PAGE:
What is et al.? Can this Latin abbreviation be used at the end of the greeting in an e-mail?
Let’s answer these questions together.
What Does et al. Mean?
The expression et al., which is always followed by a period, stands for “and others.” So greetings with et al. would mean:
- Dear John and others,
- Hello, Kimia and others.
The answer to the question – “Can we use et al. at the end of a greeting in an email?” – is no. Here is why:
- Many people do not know the meaning of et al., so using it will confuse readers.
- Dear and hello are warm, positive words. Et al., the abbreviation of et alii, is about as friendly as a flu shot. They don’t fit well together.
- The use of et al. is not standard in greetings, so people will stumble over it, wondering whether they missed an important new rule somewhere.
Writers using the unusual greeting will worry about how to punctuate after it, and their readers will spend time questioning whatever punctuation choice the writers make. Many people do not use a comma or colon after the period in al. as I feel it looks awkward. Grammar and spelling checkers seems to think so, too. Yet in the United States and Canada, we include punctuation after a greeting.
Origin of the Phrase
As mentioned earlier, it functions as an abbreviation, but what does it stand for?
In English, et al. stands for “and others,” but it traces back to a Latin root. the Latin “et alia” and “et alii” are two gendered versions of the same phrase which means “and others.” Some sources also cite “et aliae” to be another feminine version of the phrase.
Likewise, it can also be relatedly tracked to the Latin “et alibi,” which means “and elsewhere.”
How to Use it in Citations
You should use it particularly in footnotes and citations. For example, in a bibliography, rather than listing five authors of a scientific paper, we can list the first author’s name and then use et al. for the remaining four authors. Et al. always refers to people–not things.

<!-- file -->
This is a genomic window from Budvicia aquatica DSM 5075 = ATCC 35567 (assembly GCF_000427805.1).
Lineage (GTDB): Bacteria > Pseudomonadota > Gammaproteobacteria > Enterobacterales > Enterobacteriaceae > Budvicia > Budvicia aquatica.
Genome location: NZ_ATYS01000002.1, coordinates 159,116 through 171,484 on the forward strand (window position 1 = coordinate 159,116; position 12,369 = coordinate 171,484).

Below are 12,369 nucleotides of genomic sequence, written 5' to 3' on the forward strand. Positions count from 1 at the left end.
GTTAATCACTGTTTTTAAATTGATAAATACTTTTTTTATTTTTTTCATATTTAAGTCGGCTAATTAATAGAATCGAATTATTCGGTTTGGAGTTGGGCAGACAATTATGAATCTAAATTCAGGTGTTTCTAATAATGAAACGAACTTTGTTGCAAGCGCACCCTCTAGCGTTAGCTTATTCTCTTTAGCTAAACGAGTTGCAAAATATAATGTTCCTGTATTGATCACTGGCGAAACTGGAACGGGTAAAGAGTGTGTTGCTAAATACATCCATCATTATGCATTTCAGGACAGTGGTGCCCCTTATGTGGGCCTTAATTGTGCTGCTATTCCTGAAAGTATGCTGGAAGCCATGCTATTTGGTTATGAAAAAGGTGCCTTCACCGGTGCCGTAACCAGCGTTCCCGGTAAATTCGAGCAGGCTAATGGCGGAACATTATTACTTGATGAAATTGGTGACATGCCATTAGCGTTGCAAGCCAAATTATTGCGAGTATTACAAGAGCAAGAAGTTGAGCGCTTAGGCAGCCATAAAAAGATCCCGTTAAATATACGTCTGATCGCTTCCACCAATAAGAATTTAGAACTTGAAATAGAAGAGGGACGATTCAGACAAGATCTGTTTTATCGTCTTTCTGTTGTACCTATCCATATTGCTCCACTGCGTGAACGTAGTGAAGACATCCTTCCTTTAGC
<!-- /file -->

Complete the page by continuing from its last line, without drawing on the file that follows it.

In addition to citations at the end of a paper, you can also use et al. with in-text citations to clean things up!
Be careful when you are using et al. in citations though. Different style guides such as APA style or Chicago style may have different usage rules.
For instance, most sources agree that you should fully write out names in the first citation you use, after which you can use et al. Additionally, most guides agree that you can simply use the name of the first author followed by “et al.” when you are making in-text citations.
Likewise, different guides will have different rules regarding when the number of authors warrants the use of et al. For instance, some say that you should use et al. when there are more than three authors, whereas others claim you should only use it when there are six or more!
Using et al. in E-mails
The desire to use it in an e-mail greeting stems from wanting to avoid greeting a list of people. Indeed, it is wise to avoid a salutation like this:
- Dear John, Joseph, Kayla, Nadia, and Robert,
A list like that makes readers wonder about the order of names. By coincidence, it is alphabetical, but is it hierarchical too? Is the director’s name first? Last?
Here are safer choices:
- Dear John and team members,
- Dear Chamber members,
- Hello, Marketing team.
- Greetings, everybody.
That is our view of et al. and greetings.